Noise pollution is unwanted sound or environmental noise that is annoying, distracting, or physically harmful to those within hearing distance. If sound being produced can adversely affect human activity, the natural environment of wildlife or physical structures, it is considered to be noise pollution, and measures should be taken to reduce it or eliminate it.
Quick links to Noise Pollution Information
Causes of Noise Pollution
Noise intensity is measured in decibel units, and a scale has already been determined as to which levels are suitable for comfortable listening levels for humans and which are not. Typically created by humans, noise pollution is harmful to health, welfare, and productivity. Transportation vehicles are the most significant sources of unwanted noise in everyday life, with aircraft, railroad stock, trucks, buses, automobiles, and motorcycles all producing excessive noise. Construction equipment, like jackhammers and bulldozers, also produce substantial noise pollution, although this noise is often for concentrated and temporary periods of time.
Other common sources of noise pollution include:
- Office Equipment
- Factory Machinery
- Power Tools
- Hum From Lighting Fixtures and HVAC Equipment
- Audio Entertainment Systems
Methods of Reducing Noise Pollution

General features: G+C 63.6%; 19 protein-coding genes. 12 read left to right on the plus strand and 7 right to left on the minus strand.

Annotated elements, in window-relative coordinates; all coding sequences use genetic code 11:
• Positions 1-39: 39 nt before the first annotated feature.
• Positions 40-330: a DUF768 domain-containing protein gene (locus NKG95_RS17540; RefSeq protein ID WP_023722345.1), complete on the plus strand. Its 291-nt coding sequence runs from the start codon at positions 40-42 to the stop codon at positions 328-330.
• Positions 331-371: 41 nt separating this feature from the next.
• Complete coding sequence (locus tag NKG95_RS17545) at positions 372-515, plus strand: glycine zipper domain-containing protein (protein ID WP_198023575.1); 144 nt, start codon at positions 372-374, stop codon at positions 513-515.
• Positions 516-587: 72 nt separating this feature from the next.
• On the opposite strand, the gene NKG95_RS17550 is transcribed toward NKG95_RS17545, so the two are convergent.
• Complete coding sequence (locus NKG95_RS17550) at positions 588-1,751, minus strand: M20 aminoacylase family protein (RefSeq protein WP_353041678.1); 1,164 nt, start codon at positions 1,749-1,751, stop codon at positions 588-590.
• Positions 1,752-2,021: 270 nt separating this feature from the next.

Unwanted sound activity can not only be physically harmful and painful, resulting in hearing loss, stress, and sleep loss; it can also decrease concentration, productivity, and peace of mind. Even though noise only stays in the air for a short time, its effects are cumulative in terms of temporary or permanent hearing loss. There are many methods available for helping to reduce or eliminate noise pollution. Most modern buildings are pre-designed with soundproofing materials such as acoustical ceilings, flooring, and foam used in the construction process. In industrial settings, for the workers' sake, acoustic curtains are used to dampen some of the excessive noise created by large machinery. There may be laws and hour restrictions for the use of some loud equipment, especially close to residential areas or buildings such as hospitals or libraries, and therefore government regulations may require facilities to abide by these. Sound absorption, vibration damping, and sound barriers are all very common implementations of soundproofing materials used to reduce the effects of reverberations and sound wave travel. In addition, acoustical panels and ceilings can also provide relief from noise pollution in areas such as offices, schools, and performance halls.